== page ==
The Creation of the American Republic, 1776-1787

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University of North Carolina Press, 1998 - History - 653 pages
16 Reviews
Even after Lee surrendered to Grant at Appomattox, the Civil War continued to be fought, and surrenders negotiated, on different fronts. The most notable of these occurred at Bennett Place, near Durham, North Carolina, when Confederate General Joseph E. Johnston surrendered the Army of Tennessee to Union General William T. Sherman. In this first full-length examination of the end of the war in North Carolina, Mark Bradley traces the campaign leading up to Bennett Place.

Alternating between Union and Confederate points of view and drawing on his readings of primary sources, including numerous eyewitness accounts and the final muster rolls of the Army of Tennessee, Bradley depicts the action as it was experienced by the troops and the civilians in their path. He offers new information about the morale of the Army of Tennessee during its final confrontation with Sherman's much larger Union army. And he advances a fresh interpretation of Sherman's and Johnston's roles in the final negotiations for the surrender.



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Review: The Creation of the American Republic, 1776-1787

User Review  - Matthew - Goodreads

This was not a "book" so much as a collage of artfully strung together phrase-length quotations -- sort of like if you asked to guy who wrote the restaurant reviews for Zagats to write about the ... Read full review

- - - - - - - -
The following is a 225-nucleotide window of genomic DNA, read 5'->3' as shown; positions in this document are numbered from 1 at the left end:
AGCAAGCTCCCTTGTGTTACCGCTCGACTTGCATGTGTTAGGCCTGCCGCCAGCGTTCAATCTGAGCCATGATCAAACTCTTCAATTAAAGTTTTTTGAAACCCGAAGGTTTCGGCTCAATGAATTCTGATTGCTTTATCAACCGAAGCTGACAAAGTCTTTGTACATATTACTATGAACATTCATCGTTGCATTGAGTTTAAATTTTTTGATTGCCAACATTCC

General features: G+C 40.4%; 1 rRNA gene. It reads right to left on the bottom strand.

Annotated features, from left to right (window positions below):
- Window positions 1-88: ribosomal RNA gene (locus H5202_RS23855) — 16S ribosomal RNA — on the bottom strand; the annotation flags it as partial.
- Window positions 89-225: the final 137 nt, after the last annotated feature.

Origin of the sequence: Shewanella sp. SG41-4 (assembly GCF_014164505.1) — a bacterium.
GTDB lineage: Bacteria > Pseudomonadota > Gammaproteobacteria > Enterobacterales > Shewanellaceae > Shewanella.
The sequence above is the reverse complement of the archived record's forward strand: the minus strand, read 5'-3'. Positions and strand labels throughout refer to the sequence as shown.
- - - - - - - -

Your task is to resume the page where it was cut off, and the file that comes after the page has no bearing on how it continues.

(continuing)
Review: The Creation of the American Republic, 1776-1787

User Review  - Mark Singer - Goodreads

Essential for an understanding of how the American Republic was created, from the Declaration of Independence, through the Articles of Confederation and ending with the creation and adoption of the ... Read full review

Contents

The Whig Science of Politics
3
THE ENGLISH CONSTITUTION
10
POWER AGAINST LIBERTY
18
Copyright

47 other sections not shown

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About the author (1998)

History professor and award-winning author Gordon S. Wood was born in Concord, Massachusetts on November 27, 1933. After graduating in 1955 from Tufts University he served in the US Air Force in Japan and earned his master's degree from Harvard University. In 1964, Wood earned his Ph. D. in history from Harvard, and he taught there, as well as at the College of William and Mary and the University of Michigan, before joining the Brown University faculty in 1969. Wood has published a number of articles and books, including The Creation of the American Republic, 1776-1787, which won the Bancroft Prize and the John H. Dunning Prize in 1970, and The Radicalism of the American Revolution, winner of the Pulitzer Prize for History and the Ralph Waldo Emerson Prize in 1993. He has won many other awards in the past five decades from organizations such as the American Historical Association, the New York Historical Society, and the Fraunces Tavern Museum. Wood is a fellow of both the American Academy of Arts and Sciences and the American Philosophical Society. In 2014, his book, The American Revolution: A History, was on the New York Times bestseller list.

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